The new material for implants is a nanoporous ceramic membrane, like the one pictured here. The researchers found that such a membrane is immune to rejection and protein build-up.  (Source: Hessel L. Castricum, Ashima Sah)
Revolutionary material could offer clean, non-rejected implants of artificial organs or monitoring devices

Breakthroughs in medical science are almost always welcomed by the millions of people around the world that suffer from numerous illnesses and diseases.  The cutting edge cardiovascular implants and treatments, the tiny blood sugar monitoring devices, and advanced medical scans and tests are just some of miracles yielded by these kinds of breakthroughs that save lives yearly.

Now researchers at NC State have achieved a significant medical breakthrough of their own, devising perhaps the safest and most effective material for implants to date.

The challenge of designing implants is two-fold.  First, implants naturally tend to create inflammatory responses, as the human body's immune system is designed to attack foreign objects.  This can lead to the device being walled off, or rejected completely.  It can also put severe stress on the patient's body.

The second challenge is dealing with the deluge of proteins floating around the body.  Past implant materials, even if they could minimize inflammation, experienced a buildup of body proteins, which clogged any sensors.

In the new study researchers discovered that a special nanomaterial -- nanoporous ceramic membranes -- can fix these problems.  Dr. Roger Narayan, an associate professor in the joint biomedical engineering department of NC State and the University of North Carolina at Chapel Hill, devised the method and says the membrane can "create an interface between human tissues and medical devices that is free of protein buildup".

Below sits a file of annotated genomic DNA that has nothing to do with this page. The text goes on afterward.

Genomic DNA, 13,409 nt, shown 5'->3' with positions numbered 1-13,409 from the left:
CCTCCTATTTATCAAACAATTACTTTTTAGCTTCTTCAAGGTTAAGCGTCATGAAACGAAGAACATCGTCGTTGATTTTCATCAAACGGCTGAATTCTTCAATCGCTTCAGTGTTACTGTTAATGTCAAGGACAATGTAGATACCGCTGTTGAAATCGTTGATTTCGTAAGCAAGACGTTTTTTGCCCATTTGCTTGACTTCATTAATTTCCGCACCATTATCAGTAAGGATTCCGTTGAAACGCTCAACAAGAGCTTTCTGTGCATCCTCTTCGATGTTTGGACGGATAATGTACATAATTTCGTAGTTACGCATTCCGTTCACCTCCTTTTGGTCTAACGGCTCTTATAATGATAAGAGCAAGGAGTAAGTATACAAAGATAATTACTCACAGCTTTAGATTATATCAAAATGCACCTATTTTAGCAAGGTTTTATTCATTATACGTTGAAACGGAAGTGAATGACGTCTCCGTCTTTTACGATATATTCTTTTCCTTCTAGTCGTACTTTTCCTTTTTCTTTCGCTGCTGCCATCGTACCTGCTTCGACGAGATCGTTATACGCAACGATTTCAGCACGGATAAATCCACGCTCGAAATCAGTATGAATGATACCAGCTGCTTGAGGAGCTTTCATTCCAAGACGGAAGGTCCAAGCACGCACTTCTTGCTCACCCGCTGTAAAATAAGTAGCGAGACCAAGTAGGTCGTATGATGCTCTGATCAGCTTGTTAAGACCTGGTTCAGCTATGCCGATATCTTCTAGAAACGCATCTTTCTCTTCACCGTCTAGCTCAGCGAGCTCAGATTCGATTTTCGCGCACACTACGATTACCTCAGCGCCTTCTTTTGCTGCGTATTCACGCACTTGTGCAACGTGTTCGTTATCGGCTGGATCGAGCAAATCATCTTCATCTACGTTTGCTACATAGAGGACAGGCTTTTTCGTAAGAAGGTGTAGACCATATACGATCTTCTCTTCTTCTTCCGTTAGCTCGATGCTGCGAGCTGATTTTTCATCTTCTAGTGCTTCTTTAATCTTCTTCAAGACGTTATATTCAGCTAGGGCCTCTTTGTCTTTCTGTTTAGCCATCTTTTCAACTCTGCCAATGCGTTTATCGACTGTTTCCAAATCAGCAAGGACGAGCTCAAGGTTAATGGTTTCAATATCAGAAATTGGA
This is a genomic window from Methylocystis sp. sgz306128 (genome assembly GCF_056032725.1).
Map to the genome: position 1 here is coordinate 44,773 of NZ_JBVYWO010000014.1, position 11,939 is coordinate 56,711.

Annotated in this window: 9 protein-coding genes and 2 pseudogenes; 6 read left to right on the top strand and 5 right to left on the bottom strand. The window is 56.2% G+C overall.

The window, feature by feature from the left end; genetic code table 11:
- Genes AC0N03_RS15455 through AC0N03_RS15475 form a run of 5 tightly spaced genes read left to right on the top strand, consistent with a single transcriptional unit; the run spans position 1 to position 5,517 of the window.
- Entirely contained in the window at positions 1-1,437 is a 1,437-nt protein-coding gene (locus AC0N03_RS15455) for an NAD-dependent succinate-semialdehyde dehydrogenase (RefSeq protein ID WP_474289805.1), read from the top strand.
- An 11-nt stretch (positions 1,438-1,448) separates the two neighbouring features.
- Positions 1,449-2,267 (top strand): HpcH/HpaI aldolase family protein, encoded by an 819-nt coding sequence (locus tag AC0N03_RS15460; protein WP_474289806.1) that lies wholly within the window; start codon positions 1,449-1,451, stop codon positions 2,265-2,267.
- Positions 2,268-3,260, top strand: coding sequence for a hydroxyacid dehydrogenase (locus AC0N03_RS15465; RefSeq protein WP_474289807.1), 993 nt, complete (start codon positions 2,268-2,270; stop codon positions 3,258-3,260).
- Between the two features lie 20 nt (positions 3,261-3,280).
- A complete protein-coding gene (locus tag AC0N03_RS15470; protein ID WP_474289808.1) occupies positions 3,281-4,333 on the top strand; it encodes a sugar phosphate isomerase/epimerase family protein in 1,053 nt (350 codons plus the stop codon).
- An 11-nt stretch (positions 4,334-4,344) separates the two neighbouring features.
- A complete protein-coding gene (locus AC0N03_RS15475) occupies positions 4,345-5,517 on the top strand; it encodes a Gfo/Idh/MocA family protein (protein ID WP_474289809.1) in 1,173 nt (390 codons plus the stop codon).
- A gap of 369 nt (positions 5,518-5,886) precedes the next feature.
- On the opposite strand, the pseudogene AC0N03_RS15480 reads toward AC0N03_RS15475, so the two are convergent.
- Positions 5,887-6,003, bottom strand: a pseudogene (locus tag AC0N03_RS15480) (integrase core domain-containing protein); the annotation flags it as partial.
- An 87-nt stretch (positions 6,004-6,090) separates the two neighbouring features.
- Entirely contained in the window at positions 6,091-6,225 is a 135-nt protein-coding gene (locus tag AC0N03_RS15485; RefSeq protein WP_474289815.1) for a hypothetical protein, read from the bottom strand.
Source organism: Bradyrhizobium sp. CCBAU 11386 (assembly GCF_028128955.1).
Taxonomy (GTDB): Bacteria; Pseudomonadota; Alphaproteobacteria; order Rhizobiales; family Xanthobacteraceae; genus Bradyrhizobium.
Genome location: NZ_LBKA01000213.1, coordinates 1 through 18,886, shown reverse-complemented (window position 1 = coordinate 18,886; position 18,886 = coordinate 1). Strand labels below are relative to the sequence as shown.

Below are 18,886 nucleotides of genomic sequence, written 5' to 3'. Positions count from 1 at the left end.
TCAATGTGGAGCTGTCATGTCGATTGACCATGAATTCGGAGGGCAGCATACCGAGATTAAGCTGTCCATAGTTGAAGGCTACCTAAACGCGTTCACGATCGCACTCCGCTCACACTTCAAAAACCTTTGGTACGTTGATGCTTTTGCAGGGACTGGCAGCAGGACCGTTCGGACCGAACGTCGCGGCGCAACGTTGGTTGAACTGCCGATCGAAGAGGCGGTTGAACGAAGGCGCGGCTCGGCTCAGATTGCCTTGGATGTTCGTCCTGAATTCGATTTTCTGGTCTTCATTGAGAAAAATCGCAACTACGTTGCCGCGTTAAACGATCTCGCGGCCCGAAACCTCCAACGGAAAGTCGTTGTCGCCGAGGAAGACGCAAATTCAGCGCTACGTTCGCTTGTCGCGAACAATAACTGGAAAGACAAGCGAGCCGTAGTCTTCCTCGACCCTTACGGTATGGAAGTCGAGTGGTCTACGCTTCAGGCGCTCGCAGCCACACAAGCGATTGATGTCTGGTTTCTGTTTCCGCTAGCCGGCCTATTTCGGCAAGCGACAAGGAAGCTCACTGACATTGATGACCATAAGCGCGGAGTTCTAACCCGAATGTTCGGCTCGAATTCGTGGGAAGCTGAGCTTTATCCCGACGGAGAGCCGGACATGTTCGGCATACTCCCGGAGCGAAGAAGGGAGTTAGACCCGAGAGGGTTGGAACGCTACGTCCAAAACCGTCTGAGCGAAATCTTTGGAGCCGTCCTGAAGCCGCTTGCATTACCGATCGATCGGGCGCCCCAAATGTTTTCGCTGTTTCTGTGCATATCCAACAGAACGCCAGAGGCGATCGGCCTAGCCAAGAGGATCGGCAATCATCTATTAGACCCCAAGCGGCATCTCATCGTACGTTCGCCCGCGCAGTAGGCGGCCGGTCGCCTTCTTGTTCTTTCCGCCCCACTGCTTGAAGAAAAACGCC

The material should allow previously unfeasible implants to reach the market.  The most pressing application of this tech will likely be to offer new dialysis devices.  Other potential applications contain blood glucose sensor implants for diabetics and artificial hemo-dialysis membranes that can scrub impurities from the blood.

The study is the first one to look at the biological and physical properties of nanoporous membranes in-depth.  The researchers were somewhat surprised to discover that the material was not rejected by the body.  However, the team's hand in the new research is unsurprising as Dr. Narayan is a pioneer in the field of nanoporous ceramic membranes.

Also contributing to the study were materials science engineering doctoral students Ravi Aggarwal and Wei Wei; NC State postdoctoral research associate Dr. Chunming Jin; Dr. Nancy Monteiro-Riviere, professor of investigative dermatology and toxicology at NC State's College of Veterinary Medicine and the Center for Chemical Toxicology Research and Pharmacokinetics; and Rene Crombez and Dr. Weidian Shen of Eastern Michigan University.

The new research will is published in a special issue of the journal Biomedical Materials.

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